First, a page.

New Haven high school students strongly denounced a proposed curfew on minors at a Board of Aldermen committee meeting on Wednesday night.
Students from around the city instead advocated increasing funding for extracurricular programs, building new youth-oriented community centers, and instituting alternative methods such as gun buyback programs to prevent youth violence. City leaders limited testimony about the curfew proposal, which would require anyone under 18 to be off city streets between 10 p.m. and 6 a.m., to New Haven youth under the age of 20. The curfew regulation has technically been on the books for years, but the current amendment would require the New Haven Police Department to enforce the ordinance.
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If the packed auditorium at Hillhouse High School is any indication, the city’s youth intend to play a significant role in discussion about the proposal. Lines of students waited to voice their opinions and present alternative solutions to help curb city violence. Stephen Hardy, a senior at Hillhouse, said he wanted the city to institute a gun buyback program, where residents in possession of firearms can return them to police without facing repercussions.
“I don’t think [the curfew] is necessary,” Hardy said. “I personally believe it’s an infringement on our rights. If they really want to find a way to lessen the gun violence, what they should do is have a day that people can give their guns back to the police with no questions asked.”
Students at the meeting echoed a wave of growing skepticism of the curfew among some city officials. On Wednesday, New Haven Mayor John DeStefano Jr. came out against the proposed amendment, voicing concerns about its effectiveness.
“He is skeptical that it is the right way to curb violence,” mayoral spokesman Derek Slap said. “Adding more police, giving kids positive choices, making strides to close the achievement gap and aggressively going after the teens who still don’t get it will ultimately make the difference.”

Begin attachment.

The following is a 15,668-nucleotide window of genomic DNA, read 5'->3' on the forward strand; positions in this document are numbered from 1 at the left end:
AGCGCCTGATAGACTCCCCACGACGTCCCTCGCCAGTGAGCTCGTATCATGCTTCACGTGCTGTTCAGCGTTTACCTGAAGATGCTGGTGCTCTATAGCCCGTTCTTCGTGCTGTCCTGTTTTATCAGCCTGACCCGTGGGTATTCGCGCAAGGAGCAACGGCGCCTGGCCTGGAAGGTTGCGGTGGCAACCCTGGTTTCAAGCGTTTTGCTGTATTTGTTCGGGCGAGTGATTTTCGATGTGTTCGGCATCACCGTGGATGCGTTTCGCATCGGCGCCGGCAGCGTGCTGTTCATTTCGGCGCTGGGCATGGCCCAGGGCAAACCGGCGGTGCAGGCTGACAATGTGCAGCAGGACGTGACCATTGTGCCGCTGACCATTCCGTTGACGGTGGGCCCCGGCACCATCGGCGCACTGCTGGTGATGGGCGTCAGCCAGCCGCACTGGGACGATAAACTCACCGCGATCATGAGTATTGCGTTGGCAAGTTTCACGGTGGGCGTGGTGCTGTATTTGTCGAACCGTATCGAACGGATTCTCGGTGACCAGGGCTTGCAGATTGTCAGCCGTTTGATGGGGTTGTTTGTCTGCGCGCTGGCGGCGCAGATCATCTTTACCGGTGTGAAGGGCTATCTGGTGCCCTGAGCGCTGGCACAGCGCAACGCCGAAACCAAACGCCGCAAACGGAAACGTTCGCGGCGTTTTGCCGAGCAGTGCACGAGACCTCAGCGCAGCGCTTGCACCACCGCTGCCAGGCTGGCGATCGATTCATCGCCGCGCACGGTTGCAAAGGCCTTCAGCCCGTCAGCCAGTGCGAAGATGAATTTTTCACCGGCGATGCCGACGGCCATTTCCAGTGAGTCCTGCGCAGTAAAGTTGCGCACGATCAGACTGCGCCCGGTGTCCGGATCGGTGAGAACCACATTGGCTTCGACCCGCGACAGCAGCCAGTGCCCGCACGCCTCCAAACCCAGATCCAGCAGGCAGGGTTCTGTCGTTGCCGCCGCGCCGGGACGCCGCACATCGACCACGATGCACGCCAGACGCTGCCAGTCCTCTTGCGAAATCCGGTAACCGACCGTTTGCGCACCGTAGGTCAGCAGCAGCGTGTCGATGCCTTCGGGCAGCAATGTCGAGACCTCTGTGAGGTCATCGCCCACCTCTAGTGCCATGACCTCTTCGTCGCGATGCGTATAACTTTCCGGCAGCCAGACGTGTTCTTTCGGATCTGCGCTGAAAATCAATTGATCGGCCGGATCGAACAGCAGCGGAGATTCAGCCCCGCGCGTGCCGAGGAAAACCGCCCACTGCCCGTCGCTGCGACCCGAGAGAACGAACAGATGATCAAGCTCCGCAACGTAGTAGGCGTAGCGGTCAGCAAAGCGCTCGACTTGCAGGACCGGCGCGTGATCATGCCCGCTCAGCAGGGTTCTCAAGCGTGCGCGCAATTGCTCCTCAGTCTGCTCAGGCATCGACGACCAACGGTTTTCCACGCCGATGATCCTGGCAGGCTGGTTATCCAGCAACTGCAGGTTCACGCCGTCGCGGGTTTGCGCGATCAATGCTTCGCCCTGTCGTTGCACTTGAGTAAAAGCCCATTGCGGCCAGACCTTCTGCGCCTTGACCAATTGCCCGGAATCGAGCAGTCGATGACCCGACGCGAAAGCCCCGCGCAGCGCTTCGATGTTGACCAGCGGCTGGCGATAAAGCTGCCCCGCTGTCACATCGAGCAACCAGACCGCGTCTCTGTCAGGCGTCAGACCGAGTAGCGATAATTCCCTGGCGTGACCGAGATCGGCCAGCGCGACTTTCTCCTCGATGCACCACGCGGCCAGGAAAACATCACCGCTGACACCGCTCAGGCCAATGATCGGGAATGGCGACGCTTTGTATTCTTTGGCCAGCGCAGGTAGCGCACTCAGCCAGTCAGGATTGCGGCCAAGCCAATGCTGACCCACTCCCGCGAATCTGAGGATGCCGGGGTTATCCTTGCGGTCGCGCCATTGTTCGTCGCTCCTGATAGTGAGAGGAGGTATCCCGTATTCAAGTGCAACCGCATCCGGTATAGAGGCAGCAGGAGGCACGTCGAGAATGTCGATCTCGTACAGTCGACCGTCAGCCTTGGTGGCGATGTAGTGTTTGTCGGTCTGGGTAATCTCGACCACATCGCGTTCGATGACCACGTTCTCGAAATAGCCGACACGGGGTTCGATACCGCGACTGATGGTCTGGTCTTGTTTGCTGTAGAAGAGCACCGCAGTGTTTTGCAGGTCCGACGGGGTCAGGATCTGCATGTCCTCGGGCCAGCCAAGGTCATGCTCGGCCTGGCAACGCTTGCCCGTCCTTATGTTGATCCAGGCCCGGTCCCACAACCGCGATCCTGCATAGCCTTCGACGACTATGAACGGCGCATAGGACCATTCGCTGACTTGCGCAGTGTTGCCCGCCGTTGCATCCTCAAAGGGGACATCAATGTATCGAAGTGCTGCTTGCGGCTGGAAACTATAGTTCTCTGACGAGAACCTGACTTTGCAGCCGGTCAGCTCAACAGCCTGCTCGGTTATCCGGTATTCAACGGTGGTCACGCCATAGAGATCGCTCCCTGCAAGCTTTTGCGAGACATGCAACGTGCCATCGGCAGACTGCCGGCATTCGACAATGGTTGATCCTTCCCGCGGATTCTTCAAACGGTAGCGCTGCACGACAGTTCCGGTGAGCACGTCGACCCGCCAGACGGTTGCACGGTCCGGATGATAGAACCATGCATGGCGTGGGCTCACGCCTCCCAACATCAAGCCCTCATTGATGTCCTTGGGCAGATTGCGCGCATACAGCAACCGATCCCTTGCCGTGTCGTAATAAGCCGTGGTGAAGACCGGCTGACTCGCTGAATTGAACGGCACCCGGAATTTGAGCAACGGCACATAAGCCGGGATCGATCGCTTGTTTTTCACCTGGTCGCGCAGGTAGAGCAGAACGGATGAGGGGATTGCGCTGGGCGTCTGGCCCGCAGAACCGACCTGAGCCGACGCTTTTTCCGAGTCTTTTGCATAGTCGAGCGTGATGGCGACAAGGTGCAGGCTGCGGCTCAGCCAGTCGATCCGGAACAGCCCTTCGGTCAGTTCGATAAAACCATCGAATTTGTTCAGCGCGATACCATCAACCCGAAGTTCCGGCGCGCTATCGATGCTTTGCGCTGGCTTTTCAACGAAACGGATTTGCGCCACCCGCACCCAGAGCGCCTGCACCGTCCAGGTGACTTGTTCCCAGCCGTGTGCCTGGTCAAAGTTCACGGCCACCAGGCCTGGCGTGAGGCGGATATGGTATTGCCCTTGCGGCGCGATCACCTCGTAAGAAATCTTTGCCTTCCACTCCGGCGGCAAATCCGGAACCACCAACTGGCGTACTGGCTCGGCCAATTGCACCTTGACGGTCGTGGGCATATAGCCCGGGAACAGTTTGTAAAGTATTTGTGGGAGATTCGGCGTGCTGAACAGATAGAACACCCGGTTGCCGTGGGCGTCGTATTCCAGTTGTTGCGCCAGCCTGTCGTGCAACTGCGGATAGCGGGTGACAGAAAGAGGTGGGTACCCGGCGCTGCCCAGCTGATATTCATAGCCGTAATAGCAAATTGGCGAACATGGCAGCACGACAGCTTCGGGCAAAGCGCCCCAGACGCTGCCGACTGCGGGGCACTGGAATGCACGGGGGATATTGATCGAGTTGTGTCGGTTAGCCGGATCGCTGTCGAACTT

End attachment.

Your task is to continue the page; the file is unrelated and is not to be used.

Nearly every student at the committee hearing was against proposal, although they all agreed that something had to be done to reduce city violence.
Students such as 17-year-old Manuel Roman were particularly concerned with the logistics of the curfew’s enforcement and the effectiveness of what he called an arbitrary time restriction.
“I am against the curfew … because I would like to know how much it would cost to get it instated and why this money isn’t being used for other after-school programs,” he said. “Not all of these shootings are after 10 — some of them are happening in broad daylight.”
The testimony came just days after a series of four shootings on Monday, two of which took place between the hours of 4 p.m. and 9 p.m. Yale University Chaplain Frederick Streets’ adult son had been injured in one of the incidents.
A minority of students at Hillhouse supported the proposal strongly. Kimberly Rodriguez, a junior at Hillhouse High School, said the curfew would force students to think about the impact of violence.
“I think it’s a great idea,” she said. “Some kids will actually realize that … there really is something wrong, maybe we should listen.”
One of the audience’s biggest concerns was tension between inner-city youth and the police department. Some students argued that the curfew would lead to greater police harassment and increased racial profiling.
“It’s not going to do anything but cause unnecessary confrontations between youth and police,” Hardy said. “A lot of the people of the African-American race in the urban areas don’t trust police officers because they feel they get racially profiled.”
Instead of the curfew, students said, they want the city to focus on extracurricular programs, job incentives and community houses that would keep kids off the streets and out of trouble. Ronald Huggins, the freshman class president at Hillhouse High School, noted that violence sharply increased after the city shut down the popular Dixwell Community House.
Regardless of whether the proposal passes, Ward 7 Alderwoman Frances Clark said, the committee hearing strongly demonstrated the importance of civic participation and community involvement. Students on the city’s youth committee helped organize the hearing and provided valuable insight into ways to increase its accessibility, she said.
“These kids came and they said, ‘if you have a meeting at [Hill Regional] Career High School, you will only get some of the people,’” Clark said. “You won’t get people to go onto the Hill because of [gang-related] turf wars. We never would have thought about that if it weren’t for these young people.”
A second meeting for youth input on the proposal will be held Thursday night at Wilbur Cross High School. The two meetings were organized so as to avoid tensions between students from different neighborhoods.